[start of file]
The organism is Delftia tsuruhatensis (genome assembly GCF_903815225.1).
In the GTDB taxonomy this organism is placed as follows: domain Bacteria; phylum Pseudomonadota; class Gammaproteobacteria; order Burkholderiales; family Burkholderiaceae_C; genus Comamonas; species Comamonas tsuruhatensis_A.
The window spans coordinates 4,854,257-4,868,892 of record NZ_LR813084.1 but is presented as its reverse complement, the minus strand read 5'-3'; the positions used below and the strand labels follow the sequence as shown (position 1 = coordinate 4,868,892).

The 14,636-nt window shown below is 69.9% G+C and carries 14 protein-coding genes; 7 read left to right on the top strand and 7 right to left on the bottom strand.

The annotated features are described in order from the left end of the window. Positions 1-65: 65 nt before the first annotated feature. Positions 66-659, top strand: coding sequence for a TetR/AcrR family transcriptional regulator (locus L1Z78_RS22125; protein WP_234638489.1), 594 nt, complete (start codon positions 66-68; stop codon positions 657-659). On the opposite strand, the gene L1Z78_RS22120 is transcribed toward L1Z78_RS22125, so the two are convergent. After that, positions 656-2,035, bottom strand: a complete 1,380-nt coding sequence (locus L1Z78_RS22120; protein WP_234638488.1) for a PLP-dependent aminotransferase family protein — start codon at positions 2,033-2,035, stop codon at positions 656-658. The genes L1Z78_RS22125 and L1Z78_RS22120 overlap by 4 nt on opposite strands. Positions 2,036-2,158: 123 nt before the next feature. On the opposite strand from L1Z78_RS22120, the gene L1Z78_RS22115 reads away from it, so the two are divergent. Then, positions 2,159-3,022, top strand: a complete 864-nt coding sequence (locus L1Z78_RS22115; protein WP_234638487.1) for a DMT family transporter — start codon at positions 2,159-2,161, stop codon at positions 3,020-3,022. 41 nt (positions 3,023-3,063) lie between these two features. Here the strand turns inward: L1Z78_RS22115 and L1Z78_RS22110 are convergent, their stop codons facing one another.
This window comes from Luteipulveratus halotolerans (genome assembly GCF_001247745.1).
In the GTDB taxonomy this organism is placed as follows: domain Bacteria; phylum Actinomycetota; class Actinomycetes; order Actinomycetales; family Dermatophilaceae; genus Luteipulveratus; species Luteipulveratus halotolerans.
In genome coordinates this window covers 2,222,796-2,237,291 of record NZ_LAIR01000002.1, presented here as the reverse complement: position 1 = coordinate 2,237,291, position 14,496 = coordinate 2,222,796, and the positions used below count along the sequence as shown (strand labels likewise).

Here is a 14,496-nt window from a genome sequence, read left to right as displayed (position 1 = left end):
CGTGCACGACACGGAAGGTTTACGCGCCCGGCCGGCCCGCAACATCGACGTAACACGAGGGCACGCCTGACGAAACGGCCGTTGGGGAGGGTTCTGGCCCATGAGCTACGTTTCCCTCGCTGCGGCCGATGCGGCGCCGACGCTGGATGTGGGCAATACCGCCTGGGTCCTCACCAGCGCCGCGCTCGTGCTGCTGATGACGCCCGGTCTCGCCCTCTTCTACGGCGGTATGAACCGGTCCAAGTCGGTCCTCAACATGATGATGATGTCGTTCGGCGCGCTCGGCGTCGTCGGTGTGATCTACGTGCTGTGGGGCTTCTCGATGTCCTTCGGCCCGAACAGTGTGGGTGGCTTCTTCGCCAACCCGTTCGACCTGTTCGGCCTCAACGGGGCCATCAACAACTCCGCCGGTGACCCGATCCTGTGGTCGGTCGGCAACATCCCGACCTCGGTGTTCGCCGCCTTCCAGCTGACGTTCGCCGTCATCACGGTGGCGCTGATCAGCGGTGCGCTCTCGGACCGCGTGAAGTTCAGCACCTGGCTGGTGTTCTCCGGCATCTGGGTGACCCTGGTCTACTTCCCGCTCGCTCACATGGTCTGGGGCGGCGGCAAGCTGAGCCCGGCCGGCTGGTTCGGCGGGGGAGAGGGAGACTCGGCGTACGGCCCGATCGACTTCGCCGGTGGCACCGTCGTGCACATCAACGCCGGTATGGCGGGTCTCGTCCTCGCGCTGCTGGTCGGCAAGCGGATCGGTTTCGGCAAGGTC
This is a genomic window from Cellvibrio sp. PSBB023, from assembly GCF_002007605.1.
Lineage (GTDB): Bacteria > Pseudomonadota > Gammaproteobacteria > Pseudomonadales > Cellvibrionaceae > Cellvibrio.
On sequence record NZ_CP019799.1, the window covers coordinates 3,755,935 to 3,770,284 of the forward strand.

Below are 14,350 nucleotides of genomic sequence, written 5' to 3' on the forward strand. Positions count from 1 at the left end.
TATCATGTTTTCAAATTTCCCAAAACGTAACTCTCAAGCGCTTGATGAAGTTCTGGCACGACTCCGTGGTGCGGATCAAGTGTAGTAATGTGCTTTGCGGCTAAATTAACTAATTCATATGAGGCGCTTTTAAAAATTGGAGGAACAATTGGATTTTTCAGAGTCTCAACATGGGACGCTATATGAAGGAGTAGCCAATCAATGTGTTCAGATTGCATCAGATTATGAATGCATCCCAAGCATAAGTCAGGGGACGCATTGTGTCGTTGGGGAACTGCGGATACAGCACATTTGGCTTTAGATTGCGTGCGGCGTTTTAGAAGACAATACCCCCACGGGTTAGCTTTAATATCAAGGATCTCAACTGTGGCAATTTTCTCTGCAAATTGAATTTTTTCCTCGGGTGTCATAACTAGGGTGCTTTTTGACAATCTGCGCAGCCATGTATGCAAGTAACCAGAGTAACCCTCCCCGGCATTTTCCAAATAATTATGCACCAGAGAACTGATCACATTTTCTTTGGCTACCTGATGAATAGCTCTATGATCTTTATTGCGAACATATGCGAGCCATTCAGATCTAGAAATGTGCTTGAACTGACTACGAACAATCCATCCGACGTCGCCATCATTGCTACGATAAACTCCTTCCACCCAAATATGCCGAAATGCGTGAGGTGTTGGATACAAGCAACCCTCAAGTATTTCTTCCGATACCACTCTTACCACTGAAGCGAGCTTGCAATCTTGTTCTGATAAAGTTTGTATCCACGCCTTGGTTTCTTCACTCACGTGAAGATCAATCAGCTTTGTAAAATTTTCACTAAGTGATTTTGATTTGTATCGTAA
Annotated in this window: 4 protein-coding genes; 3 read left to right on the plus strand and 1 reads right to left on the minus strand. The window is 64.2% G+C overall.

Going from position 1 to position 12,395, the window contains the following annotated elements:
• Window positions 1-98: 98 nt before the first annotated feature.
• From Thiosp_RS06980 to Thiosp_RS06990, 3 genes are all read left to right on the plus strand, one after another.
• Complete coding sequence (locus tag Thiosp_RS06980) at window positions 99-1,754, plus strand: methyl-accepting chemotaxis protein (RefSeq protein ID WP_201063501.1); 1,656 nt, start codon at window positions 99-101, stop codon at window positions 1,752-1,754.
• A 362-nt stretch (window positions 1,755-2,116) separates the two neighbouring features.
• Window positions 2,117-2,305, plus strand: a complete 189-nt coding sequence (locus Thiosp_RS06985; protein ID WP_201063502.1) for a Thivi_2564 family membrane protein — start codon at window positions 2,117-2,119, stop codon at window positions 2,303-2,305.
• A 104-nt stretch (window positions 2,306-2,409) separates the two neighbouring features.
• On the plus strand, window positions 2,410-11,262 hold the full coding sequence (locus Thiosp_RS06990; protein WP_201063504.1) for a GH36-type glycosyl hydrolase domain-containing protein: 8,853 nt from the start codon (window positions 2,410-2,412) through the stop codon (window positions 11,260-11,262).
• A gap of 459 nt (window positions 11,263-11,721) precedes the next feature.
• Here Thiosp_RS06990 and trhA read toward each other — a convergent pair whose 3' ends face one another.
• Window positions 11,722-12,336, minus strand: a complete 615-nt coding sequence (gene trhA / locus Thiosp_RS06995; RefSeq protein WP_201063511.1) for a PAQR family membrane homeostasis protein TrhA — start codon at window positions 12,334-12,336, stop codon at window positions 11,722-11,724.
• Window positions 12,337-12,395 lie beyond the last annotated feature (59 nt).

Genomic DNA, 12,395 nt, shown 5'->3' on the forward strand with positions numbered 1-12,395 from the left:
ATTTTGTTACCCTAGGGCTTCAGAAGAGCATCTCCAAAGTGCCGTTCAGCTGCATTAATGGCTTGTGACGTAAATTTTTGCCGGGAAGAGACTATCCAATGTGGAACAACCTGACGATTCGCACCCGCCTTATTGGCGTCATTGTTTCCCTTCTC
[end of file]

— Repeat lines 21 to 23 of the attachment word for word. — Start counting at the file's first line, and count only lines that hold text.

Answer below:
• A 362-nt stretch (window positions 1,755-2,116) separates the two neighbouring features.
• Window positions 2,117-2,305, plus strand: a complete 189-nt coding sequence (locus Thiosp_RS06985; protein ID WP_201063502.1) for a Thivi_2564 family membrane protein — start codon at window positions 2,117-2,119, stop codon at window positions 2,303-2,305.
• A 104-nt stretch (window positions 2,306-2,409) separates the two neighbouring features.